Therefore, when OCR determined that VVUHSD through its disciplinary actions deprived African-American students of their ability to get an education, OCR concluded that the district violated federal law. 

Statistics for VVUSD’s 2018-19 school year (SY) indicate that 18,000 students were referred for discipline. Of the 18,000, 54.3 percent (9,774) were Latino, 37.1 percent (6,678) were African-American, while 5.9 percent (1,062) were White students. 

The percentages of total student enrollment by race, in proportion to the percentages of discipline referrals show the inequality.  

Latino students at 54.3 percent (9,774) of discipline referrals, represented 65.2 percent (8,975) of total student enrollment. OCR concluded that discrimination directed at Latinos was not significant.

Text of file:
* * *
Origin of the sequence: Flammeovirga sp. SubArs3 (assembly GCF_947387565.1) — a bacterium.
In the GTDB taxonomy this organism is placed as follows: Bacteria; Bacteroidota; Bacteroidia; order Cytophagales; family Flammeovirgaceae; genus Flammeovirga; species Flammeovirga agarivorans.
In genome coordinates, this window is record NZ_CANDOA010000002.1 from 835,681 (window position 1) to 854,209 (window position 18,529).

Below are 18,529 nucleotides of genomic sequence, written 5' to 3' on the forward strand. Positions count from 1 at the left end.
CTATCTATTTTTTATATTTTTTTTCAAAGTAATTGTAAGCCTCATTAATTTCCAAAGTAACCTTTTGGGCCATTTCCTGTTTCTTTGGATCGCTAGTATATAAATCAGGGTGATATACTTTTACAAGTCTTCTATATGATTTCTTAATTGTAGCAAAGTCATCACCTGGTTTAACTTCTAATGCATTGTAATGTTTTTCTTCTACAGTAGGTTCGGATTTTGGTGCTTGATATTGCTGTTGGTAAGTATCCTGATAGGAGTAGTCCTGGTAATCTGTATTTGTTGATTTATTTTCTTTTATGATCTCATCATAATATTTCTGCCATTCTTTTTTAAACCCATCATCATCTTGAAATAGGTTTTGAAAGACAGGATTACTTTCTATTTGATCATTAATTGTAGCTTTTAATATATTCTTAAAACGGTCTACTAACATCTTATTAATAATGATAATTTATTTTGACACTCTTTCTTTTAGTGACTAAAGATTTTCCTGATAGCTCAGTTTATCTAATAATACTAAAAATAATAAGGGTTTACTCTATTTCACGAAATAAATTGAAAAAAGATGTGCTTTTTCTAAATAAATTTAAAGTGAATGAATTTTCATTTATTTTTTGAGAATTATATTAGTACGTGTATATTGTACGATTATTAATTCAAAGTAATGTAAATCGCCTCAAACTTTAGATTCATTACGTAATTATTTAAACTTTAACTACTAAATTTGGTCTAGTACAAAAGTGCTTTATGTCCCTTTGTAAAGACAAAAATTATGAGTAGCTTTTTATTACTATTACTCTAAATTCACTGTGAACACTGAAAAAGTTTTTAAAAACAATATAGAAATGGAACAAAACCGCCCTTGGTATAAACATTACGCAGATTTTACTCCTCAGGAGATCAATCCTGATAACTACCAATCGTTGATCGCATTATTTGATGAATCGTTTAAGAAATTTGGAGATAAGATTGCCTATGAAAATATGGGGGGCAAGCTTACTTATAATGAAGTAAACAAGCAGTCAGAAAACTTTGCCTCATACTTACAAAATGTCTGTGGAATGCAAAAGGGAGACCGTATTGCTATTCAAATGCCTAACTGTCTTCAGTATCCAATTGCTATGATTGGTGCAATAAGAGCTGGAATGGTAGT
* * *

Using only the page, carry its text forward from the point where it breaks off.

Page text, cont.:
African-American students at 37.1 percent (6,678) of discipline referrals represent almost twice their 20.8 percent (2,870) of student enrollment.  

White students at 5.9 percent (1,062) of discipline referrals, represented eight percent (1,097) of student enrollment.      

Asian, Native Islander, and American Indian students at 2.7 percent (486) discipline referrals, represented 5.1 percent (698) of student enrollment. 

The percentage of total student enrollment by race, in proportion to the percentages of discipline referrals show the inequality in VVUHSD’s disciplinary practices. (source;

On August 16, US ED announced it had reached a voluntary settlement with VVUHSD, recognizing principles to establish a safe and nondiscriminatory school environment and to implement provisions of a resolution agreement. 

VVUHSD signed a resolution agreement with the US Department of Education, promising to enact 13 action items to examine,correct, and improve their failed disciplinary policies, monitor discrimination, train their staff of legal practices, inform students, parents, and the public of data and progress, and provide education to restore students victimized by discriminatory policies/practices.